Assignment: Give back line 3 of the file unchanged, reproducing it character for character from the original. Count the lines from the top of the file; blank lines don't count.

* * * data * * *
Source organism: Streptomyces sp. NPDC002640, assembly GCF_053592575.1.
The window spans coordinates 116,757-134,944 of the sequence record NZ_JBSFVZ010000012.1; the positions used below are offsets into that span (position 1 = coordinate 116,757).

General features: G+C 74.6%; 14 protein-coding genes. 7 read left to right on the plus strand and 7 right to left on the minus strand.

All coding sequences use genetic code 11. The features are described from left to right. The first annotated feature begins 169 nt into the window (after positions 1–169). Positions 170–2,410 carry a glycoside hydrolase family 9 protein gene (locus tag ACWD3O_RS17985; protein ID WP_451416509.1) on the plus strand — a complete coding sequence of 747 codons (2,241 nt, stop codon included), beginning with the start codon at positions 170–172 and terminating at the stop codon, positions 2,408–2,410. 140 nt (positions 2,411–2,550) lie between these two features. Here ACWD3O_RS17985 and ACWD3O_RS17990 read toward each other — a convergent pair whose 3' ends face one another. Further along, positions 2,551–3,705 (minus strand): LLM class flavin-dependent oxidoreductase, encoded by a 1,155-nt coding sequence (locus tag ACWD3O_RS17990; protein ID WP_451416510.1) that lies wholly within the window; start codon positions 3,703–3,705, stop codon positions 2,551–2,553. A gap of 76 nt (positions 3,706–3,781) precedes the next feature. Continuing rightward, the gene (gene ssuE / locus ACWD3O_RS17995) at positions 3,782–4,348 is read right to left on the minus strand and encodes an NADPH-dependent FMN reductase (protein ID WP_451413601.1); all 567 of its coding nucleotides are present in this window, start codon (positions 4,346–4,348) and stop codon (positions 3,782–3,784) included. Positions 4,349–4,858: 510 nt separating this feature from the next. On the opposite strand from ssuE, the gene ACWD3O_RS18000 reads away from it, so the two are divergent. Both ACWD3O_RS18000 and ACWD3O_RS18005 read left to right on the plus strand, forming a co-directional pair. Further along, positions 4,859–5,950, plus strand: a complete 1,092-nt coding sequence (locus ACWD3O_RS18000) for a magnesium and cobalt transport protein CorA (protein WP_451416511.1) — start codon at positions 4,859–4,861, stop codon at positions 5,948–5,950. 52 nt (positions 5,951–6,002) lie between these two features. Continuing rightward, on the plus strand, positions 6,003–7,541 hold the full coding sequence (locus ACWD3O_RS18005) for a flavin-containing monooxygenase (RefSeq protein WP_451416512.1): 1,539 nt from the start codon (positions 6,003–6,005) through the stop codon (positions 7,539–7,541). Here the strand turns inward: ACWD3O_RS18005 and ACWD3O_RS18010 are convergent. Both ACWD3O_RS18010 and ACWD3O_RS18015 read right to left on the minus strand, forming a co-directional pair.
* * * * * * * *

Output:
General features: G+C 74.6%; 14 protein-coding genes. 7 read left to right on the plus strand and 7 right to left on the minus strand.